#Noirvember: “Devil in a Blue Dress” (1995) starring Denzel Washington, Tom Sizemore, Jennifer Beals, & Don Cheadle

In a world divided by black and white, Easy Rawlins is about to cross the line. -A tagline for the film

In 1948 in LA, Ezekiel “Easy” Rawlins (Denzel Washington), a Black WWII vet, is looking for work. At his friend Joppy’s bar, he’s introduced to a white man, DeWitt Albright (Tom Sizemore), who is looking for someone to help him locating a missing white woman (perhaps hiding in the Black community). Daphne Monet (Jennifer Beals) is the fiancée of a wealthy “blue blood,” Todd Carter (Terry Kinney), the fave to become mayor. Daphne is known to frequent Black jazz clubs and spend time w/ a gangster- Frank Green. Easy accepts Albright’s offer; however, he soon finds himself amidst murder, crooked cops, ruthless politicians, and brutal hoods.

Easy: A man once told me that you step out of your door in the morning, and you are already in trouble. The only question is are you on top of that trouble or not?

I recently re-watched this movie (on Hulu). The source novel for this story is by Walter Mosely; the screenplay was written by Carl Franklin (who collaborated w/ Mosely). Jonathan Demme was the main producer of the the film; he’d directed Washington in Philadelphia (1993). At one point, Demme considered directing this film himself, but deferred to Franklin on the strength of his work on One False Move (1992). Washington also helped produce here; we fans know of his production company (Mundy Lane). The cinematographer, Tak Fujimoto, also worked on Star Wars VI: A New Hope, The Silence of the Lambs, and The Sixth Sense. Elmer Bernstein (then in his 70s) composed the musical score- wow! Of course, the score is supplemented with jazz music from that era.

The 1st thing I noticed was the production design; it looks like we’re actually dropped into the late 1940s in the opening scene. We see period-accurate cars, humble/well-kept houses, and Black working-class people of all ages/shades/sizes. We learn (via a friend/neighbor) that Easy is one of the few Black men who owns a house and isn’t a private detective by training; I’d consider him a reluctant hero. Washington (in one of his rare “regular guy” roles) simply inhabits his (non-showy) character. Easy has charm and carries himself w/ dignity. Washington is also looking hot (and sometimes shirtless- wearing just a white tank, suspenders, and khaki dress pants).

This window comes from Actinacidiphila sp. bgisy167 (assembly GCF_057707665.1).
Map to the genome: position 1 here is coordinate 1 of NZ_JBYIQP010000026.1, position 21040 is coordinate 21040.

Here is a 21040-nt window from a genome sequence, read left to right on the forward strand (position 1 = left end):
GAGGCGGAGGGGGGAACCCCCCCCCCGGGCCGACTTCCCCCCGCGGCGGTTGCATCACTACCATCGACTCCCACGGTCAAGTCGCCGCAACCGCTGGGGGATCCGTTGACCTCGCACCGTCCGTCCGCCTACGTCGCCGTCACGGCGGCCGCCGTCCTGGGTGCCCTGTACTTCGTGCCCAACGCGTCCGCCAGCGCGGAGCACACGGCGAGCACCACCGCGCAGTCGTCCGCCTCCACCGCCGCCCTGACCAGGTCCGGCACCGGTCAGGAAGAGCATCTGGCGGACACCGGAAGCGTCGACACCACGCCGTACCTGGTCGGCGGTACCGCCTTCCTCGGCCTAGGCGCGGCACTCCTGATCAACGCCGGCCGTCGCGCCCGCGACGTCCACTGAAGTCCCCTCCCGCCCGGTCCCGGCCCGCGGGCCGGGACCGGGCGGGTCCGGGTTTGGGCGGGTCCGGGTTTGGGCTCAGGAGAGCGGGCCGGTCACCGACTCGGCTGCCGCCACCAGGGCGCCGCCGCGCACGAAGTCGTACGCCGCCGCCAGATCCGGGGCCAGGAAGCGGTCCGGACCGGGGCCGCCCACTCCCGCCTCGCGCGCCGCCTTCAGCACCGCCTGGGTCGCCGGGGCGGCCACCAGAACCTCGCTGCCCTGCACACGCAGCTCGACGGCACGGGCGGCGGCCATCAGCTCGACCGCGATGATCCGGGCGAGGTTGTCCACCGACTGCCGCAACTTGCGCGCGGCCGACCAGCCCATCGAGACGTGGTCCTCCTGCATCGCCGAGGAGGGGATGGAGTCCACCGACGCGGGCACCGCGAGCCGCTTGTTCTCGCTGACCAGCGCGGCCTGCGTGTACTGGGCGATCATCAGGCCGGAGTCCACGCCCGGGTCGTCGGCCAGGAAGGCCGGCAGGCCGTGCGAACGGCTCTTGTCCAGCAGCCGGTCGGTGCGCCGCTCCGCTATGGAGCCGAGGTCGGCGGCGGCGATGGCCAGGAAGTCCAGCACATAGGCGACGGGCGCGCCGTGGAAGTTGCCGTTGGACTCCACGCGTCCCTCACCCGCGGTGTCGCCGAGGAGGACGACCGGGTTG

Mouse: Easy – if you ain’t want him dead, why you leave him with me?

Beals (5’8″) is NOT intimidated to go toe-to-toe (wearing heels- of course) w/ Washington. I thought she was dressed and made-up to look like Linda Darnell (an actress who appeared in several noir films). We can’t forget Easy’s friend- Mouse (Don Cheadle- in an early screen role)! The young actor (who trained in the theater) makes a great impression; Cheadle brings some (much needed) humor to the dark story. Sizemore creates an unapologetic/dangerous villain who enjoys causing fear and pain.

[1] Franklin’s greatest achievement here is the way he brings the period to life, albeit with a certain amount of nostalgic love for the idea.

Overall this is a solidly enjoyable detective story with all the twists and turns that you could expect from that genre. However, it also benefits from a great sense of place and time that is all through the film, not merely painted on with sets or soundtrack. A class act from Washington and others just adds to the feeling of quality.